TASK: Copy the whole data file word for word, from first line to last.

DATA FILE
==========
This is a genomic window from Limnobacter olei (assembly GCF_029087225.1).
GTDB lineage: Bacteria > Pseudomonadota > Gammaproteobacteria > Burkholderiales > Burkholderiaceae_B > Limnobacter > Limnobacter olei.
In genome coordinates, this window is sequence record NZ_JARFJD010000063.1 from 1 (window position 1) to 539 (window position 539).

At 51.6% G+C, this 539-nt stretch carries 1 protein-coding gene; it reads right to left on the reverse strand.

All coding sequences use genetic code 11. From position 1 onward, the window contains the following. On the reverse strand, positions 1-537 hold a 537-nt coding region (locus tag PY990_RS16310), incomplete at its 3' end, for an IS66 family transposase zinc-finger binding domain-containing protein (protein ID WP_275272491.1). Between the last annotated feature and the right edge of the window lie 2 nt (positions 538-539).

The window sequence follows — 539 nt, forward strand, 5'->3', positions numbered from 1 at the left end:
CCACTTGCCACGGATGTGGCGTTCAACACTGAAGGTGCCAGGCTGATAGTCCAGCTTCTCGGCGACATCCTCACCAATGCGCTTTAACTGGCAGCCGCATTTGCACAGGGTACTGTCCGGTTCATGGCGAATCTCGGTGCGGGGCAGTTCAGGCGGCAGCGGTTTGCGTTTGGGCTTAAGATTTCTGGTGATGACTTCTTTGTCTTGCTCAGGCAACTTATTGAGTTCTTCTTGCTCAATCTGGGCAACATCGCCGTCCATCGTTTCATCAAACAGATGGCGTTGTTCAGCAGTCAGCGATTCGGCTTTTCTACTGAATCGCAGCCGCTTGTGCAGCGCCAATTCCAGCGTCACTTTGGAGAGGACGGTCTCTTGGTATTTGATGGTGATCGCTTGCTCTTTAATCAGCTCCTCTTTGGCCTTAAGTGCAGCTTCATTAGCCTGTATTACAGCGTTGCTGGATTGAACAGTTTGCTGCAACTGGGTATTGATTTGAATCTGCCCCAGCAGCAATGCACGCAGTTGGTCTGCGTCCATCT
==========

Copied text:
This is a genomic window from Limnobacter olei (assembly GCF_029087225.1).
GTDB lineage: Bacteria > Pseudomonadota > Gammaproteobacteria > Burkholderiales > Burkholderiaceae_B > Limnobacter > Limnobacter olei.
In genome coordinates, this window is sequence record NZ_JARFJD010000063.1 from 1 (window position 1) to 539 (window position 539).

At 51.6% G+C, this 539-nt stretch carries 1 protein-coding gene; it reads right to left on the reverse strand.

All coding sequences use genetic code 11. From position 1 onward, the window contains the following. On the reverse strand, positions 1-537 hold a 537-nt coding region (locus tag PY990_RS16310), incomplete at its 3' end, for an IS66 family transposase zinc-finger binding domain-containing protein (protein ID WP_275272491.1). Between the last annotated feature and the right edge of the window lie 2 nt (positions 538-539).

The window sequence follows — 539 nt, forward strand, 5'->3', positions numbered from 1 at the left end:
CCACTTGCCACGGATGTGGCGTTCAACACTGAAGGTGCCAGGCTGATAGTCCAGCTTCTCGGCGACATCCTCACCAATGCGCTTTAACTGGCAGCCGCATTTGCACAGGGTACTGTCCGGTTCATGGCGAATCTCGGTGCGGGGCAGTTCAGGCGGCAGCGGTTTGCGTTTGGGCTTAAGATTTCTGGTGATGACTTCTTTGTCTTGCTCAGGCAACTTATTGAGTTCTTCTTGCTCAATCTGGGCAACATCGCCGTCCATCGTTTCATCAAACAGATGGCGTTGTTCAGCAGTCAGCGATTCGGCTTTTCTACTGAATCGCAGCCGCTTGTGCAGCGCCAATTCCAGCGTCACTTTGGAGAGGACGGTCTCTTGGTATTTGATGGTGATCGCTTGCTCTTTAATCAGCTCCTCTTTGGCCTTAAGTGCAGCTTCATTAGCCTGTATTACAGCGTTGCTGGATTGAACAGTTTGCTGCAACTGGGTATTGATTTGAATCTGCCCCAGCAGCAATGCACGCAGTTGGTCTGCGTCCATCT